In general the combination of duck and soy sauce works really well. It’s all about sweetness and umami. The Japanese mushrooms (shiitake, enoki, nameko and/or shimeji) add nuttiness and texture to the dish.
We use soy sauce and tsuyu: a mix of soy sauce, mirin and dashi, ideal for making a tempura dip and great to give extra flavor to the sauce.

Wine Pairing

We enjoyed our duck with a glass of gewurztraminer (full bodied and long lasting with aromas of lychees and roses) but there are many options in this case. Perhaps a nice rosé or a sake with a touch of sweetness?

What You Need

  • Breast of Duck
  • Japanese Mushrooms
  • Soy Sauce (preferably with less salt)
  • Tsuyu
  • Chicken Stock
  • (Olive) Oil
  • Mirin
  • (optional) Sake

What You Do

Start by cleaning the breast of duck and then fry it, straight from the fridge, for 12 minutes on the skin-side and 2 minutes on the meat-side in a non-stick pan. Wrap in foil, making sure the skin is not covered. Clean the pan with kitchen paper and fry the sliced mushrooms for 5 minutes or so in oil until ready. Set aside and keep warm. Add soy sauce, tsuyu and chicken stock to the pan and reduce. Add a splash of sake and some mirin. Add cooking liquid of the duck. Let simmer for a few minutes, add the mushrooms and make sure they are coated with the sauce. Slice the duck, add liquid to the sauce, stir and serve.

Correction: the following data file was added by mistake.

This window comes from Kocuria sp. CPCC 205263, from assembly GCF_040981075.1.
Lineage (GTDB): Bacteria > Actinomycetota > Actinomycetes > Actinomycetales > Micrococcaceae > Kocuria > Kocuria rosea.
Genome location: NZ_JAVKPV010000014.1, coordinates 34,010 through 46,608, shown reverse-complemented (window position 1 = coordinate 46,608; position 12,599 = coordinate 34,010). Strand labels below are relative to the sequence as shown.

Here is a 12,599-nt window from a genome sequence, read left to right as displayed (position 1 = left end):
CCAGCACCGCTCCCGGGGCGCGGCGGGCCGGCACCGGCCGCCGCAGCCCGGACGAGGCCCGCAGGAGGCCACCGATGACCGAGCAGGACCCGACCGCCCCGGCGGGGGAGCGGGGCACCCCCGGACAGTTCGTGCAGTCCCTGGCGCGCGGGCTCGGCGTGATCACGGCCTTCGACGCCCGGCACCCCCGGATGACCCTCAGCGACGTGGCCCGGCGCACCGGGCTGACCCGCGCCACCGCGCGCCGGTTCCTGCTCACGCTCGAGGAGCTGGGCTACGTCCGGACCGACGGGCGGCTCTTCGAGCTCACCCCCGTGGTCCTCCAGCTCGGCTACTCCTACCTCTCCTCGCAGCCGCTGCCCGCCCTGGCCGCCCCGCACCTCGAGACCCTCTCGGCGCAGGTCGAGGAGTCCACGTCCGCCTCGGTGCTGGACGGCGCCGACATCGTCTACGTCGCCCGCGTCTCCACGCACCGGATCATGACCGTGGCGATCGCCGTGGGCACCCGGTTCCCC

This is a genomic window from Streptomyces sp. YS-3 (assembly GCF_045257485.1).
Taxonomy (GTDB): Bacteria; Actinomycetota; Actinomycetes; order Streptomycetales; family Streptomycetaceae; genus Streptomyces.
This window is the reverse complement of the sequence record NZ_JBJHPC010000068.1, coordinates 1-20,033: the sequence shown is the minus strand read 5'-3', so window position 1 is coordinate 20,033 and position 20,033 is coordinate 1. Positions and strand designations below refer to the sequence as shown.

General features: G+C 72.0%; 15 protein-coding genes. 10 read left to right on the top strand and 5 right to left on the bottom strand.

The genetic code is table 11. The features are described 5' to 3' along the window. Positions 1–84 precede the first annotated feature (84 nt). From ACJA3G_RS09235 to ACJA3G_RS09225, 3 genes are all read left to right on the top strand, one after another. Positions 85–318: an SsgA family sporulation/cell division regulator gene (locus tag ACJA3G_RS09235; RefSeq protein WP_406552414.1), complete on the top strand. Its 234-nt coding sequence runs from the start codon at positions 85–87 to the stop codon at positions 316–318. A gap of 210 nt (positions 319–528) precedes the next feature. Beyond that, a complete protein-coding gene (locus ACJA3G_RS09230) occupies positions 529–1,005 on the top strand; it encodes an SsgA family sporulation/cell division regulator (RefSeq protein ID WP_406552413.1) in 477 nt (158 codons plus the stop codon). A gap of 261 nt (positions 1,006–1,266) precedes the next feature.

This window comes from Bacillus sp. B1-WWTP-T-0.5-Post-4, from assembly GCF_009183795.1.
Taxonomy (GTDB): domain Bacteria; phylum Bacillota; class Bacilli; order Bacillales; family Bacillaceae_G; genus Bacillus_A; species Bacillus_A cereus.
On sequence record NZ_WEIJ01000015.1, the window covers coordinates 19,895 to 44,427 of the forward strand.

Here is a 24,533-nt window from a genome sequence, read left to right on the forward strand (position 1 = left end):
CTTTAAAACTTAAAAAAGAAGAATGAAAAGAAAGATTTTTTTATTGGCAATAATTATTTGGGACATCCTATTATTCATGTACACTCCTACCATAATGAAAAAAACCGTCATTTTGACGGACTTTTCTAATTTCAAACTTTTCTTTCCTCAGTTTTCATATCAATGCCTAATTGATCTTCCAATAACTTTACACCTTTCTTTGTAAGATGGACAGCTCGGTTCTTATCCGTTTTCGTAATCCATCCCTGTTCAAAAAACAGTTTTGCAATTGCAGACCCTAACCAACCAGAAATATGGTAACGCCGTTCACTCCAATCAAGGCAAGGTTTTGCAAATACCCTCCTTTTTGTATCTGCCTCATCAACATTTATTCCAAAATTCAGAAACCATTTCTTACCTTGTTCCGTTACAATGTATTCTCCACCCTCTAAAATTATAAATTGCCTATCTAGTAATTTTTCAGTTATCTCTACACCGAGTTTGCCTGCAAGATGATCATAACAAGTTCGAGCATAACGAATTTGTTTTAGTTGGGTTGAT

Duck with Soy Sauce and Mushrooms ©cadwu
Duck with Soy Sauce and Mushrooms ©cadwu

Grilled Asparagus with Parmesan Cheese

We enjoyed this dish as a starter when in Milan, on a beautiful evening, eating al fresco and enjoying the wonderful combination of the sweetness and bitterness of the asparagus, the slightly caramelised sugars as a result of grilling the asparagus and the salty and sweet cheese. A glass of Pinot Grigio was all we wanted.
In Milan we enjoyed grilled green asparagus, but it works equally well with white asparagus.
This is typically a dish to prepare when the asparagus season is at its high and outside temperatures feel like summer.

Wine Pairing

Serve with a glass of Pinot Grigio, a Muscat or Pinot Gris from the Alsace region or a rosé with character. The wine needs to combine with a range of very diverse flavors so it should be a bit complex.

What You Need

  • 3 Asparagus per person
  • Olive Oil
  • Parmesan Cheese
  • Black Pepper

What You Do

Peel the asparagus and cook or steam until slightly tender. Depending on the size we would say 10-15 minutes in the Russel Hobss steamer. Leave and let cool. Take a plate, add some oil to the plate and use it to coat the asparagus with oil. Heat the pan and grill the asparagus for 4*1 minute, making sure you have a lovely brown (not too dark) pattern. Or use a contact grill for 2*2 minutes. Serve on a plate, add some grated Parmesan cheese and pepper. Add a generous drizzle of very excellent olive oil.